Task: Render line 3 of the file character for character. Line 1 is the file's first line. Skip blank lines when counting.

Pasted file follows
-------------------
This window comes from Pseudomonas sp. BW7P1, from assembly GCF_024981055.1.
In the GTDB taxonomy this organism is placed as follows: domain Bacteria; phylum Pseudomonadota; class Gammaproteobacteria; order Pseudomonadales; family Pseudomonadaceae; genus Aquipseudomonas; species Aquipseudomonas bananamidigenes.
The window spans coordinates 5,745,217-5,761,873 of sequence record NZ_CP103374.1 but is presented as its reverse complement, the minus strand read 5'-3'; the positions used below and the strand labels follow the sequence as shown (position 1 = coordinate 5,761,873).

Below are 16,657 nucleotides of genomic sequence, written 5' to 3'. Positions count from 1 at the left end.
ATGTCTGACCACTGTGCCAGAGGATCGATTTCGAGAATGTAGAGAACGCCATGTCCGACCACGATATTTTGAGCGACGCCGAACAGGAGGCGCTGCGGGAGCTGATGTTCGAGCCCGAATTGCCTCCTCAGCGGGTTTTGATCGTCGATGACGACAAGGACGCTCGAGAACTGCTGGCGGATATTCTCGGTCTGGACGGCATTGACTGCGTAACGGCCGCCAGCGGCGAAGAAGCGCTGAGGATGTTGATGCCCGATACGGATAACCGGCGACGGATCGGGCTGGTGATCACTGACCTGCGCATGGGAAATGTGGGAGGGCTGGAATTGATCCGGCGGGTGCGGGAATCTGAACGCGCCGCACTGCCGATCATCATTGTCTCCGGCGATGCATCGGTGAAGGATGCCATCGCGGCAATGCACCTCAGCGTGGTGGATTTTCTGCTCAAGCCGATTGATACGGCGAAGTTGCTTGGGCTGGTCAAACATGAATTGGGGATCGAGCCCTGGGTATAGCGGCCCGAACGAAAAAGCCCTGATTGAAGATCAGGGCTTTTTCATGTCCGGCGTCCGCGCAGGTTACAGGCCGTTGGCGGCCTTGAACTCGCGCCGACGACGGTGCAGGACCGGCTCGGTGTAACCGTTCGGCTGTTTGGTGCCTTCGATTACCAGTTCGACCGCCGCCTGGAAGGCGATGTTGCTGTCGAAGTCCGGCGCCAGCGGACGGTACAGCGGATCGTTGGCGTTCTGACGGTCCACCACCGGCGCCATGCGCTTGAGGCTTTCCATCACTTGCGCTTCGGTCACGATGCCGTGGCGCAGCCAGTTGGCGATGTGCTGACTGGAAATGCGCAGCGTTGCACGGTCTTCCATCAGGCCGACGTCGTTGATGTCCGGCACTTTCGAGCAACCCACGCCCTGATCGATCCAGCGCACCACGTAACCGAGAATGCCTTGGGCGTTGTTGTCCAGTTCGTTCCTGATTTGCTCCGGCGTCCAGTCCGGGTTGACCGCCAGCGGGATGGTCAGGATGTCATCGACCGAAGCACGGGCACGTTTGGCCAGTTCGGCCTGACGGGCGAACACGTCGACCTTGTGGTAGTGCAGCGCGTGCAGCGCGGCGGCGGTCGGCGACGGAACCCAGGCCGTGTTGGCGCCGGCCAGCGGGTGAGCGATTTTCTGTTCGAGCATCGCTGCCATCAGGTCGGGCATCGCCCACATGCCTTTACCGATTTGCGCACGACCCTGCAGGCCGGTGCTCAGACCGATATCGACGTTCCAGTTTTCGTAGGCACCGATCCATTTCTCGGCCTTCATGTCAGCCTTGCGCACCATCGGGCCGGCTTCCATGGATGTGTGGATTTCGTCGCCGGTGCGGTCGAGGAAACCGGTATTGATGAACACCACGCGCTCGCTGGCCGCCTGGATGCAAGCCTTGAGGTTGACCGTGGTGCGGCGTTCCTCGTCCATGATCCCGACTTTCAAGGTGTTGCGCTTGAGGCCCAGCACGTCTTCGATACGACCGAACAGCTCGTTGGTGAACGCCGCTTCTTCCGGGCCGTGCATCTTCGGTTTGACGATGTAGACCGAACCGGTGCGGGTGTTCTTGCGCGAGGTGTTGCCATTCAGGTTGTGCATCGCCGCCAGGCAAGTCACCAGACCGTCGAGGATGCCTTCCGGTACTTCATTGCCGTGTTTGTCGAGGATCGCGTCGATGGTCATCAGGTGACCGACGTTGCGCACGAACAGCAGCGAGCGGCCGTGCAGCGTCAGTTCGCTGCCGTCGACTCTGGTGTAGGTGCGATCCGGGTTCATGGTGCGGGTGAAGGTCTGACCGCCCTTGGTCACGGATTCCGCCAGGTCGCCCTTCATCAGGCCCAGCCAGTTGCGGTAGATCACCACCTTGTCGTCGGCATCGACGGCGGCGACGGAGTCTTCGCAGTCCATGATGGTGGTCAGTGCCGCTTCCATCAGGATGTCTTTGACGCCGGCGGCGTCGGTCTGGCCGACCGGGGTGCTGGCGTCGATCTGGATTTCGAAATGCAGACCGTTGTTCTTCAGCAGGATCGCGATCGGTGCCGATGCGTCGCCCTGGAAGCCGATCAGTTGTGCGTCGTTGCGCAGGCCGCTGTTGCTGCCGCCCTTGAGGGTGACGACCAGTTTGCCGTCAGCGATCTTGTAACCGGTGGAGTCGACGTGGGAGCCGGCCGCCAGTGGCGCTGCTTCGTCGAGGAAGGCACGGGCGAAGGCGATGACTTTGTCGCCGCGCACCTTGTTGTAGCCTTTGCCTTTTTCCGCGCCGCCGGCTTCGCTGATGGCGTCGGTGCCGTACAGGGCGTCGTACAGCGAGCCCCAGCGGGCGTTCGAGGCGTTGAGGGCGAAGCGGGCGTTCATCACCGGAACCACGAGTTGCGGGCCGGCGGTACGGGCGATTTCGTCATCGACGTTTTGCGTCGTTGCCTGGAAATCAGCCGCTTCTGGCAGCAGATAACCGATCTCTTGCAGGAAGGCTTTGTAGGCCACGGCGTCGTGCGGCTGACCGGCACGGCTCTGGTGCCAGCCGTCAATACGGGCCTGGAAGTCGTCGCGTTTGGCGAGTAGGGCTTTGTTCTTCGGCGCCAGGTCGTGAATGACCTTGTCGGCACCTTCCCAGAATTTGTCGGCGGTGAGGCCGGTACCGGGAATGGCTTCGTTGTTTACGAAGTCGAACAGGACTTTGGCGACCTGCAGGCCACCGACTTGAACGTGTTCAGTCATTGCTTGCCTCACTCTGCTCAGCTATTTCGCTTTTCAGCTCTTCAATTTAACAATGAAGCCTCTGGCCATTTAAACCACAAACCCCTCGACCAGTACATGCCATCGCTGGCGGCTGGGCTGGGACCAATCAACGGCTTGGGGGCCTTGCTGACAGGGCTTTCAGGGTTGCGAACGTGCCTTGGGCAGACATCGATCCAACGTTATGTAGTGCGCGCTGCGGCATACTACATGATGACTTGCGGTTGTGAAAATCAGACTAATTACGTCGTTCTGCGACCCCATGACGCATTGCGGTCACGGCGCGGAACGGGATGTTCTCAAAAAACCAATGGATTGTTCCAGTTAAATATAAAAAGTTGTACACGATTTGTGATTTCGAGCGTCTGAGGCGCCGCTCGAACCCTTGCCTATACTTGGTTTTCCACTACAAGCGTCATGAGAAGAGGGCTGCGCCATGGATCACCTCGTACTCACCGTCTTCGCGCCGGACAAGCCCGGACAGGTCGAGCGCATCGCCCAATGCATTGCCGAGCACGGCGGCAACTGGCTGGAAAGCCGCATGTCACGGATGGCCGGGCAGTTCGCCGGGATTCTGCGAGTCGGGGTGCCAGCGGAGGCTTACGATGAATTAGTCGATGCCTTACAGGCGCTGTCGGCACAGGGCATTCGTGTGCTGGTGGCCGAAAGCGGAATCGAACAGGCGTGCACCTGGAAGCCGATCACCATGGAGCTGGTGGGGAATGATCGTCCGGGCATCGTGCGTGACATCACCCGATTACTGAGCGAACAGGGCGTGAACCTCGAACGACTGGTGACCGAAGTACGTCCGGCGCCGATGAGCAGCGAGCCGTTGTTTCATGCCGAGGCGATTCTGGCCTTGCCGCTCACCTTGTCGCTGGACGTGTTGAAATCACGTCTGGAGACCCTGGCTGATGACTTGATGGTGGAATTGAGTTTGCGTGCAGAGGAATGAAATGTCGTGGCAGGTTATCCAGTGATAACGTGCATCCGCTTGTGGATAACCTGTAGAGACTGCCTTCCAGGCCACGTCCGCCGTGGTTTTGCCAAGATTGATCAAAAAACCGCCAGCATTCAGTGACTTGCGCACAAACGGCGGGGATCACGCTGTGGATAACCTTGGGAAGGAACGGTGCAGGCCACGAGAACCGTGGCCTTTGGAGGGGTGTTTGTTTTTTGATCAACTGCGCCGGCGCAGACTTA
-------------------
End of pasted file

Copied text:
The window spans coordinates 5,745,217-5,761,873 of sequence record NZ_CP103374.1 but is presented as its reverse complement, the minus strand read 5'-3'; the positions used below and the strand labels follow the sequence as shown (position 1 = coordinate 5,761,873).